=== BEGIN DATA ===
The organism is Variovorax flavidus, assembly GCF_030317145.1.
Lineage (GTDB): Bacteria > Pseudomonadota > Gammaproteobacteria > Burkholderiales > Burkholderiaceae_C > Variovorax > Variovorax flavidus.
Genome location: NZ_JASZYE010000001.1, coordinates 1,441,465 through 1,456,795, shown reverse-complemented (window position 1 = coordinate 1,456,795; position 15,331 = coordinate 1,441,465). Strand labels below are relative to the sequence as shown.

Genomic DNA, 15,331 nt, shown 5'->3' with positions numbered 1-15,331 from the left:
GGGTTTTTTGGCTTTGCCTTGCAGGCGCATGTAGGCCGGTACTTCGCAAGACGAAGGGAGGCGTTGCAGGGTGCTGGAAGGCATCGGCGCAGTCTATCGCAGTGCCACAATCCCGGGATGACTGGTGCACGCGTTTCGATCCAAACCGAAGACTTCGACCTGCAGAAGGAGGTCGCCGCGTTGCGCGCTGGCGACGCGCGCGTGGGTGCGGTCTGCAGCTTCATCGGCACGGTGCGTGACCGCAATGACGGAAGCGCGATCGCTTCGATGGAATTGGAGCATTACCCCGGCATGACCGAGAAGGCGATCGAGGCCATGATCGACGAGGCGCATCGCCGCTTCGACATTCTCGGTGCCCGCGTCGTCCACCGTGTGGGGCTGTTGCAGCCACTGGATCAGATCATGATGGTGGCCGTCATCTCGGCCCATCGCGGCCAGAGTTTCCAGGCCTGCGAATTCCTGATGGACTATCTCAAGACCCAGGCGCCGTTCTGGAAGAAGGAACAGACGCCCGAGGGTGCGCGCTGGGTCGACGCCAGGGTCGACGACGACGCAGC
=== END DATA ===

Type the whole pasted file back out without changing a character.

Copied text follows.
The organism is Variovorax flavidus, assembly GCF_030317145.1.
Lineage (GTDB): Bacteria > Pseudomonadota > Gammaproteobacteria > Burkholderiales > Burkholderiaceae_C > Variovorax > Variovorax flavidus.
Genome location: NZ_JASZYE010000001.1, coordinates 1,441,465 through 1,456,795, shown reverse-complemented (window position 1 = coordinate 1,456,795; position 15,331 = coordinate 1,441,465). Strand labels below are relative to the sequence as shown.

Genomic DNA, 15,331 nt, shown 5'->3' with positions numbered 1-15,331 from the left:
GGGTTTTTTGGCTTTGCCTTGCAGGCGCATGTAGGCCGGTACTTCGCAAGACGAAGGGAGGCGTTGCAGGGTGCTGGAAGGCATCGGCGCAGTCTATCGCAGTGCCACAATCCCGGGATGACTGGTGCACGCGTTTCGATCCAAACCGAAGACTTCGACCTGCAGAAGGAGGTCGCCGCGTTGCGCGCTGGCGACGCGCGCGTGGGTGCGGTCTGCAGCTTCATCGGCACGGTGCGTGACCGCAATGACGGAAGCGCGATCGCTTCGATGGAATTGGAGCATTACCCCGGCATGACCGAGAAGGCGATCGAGGCCATGATCGACGAGGCGCATCGCCGCTTCGACATTCTCGGTGCCCGCGTCGTCCACCGTGTGGGGCTGTTGCAGCCACTGGATCAGATCATGATGGTGGCCGTCATCTCGGCCCATCGCGGCCAGAGTTTCCAGGCCTGCGAATTCCTGATGGACTATCTCAAGACCCAGGCGCCGTTCTGGAAGAAGGAACAGACGCCCGAGGGTGCGCGCTGGGTCGACGCCAGGGTCGACGACGACGCAGC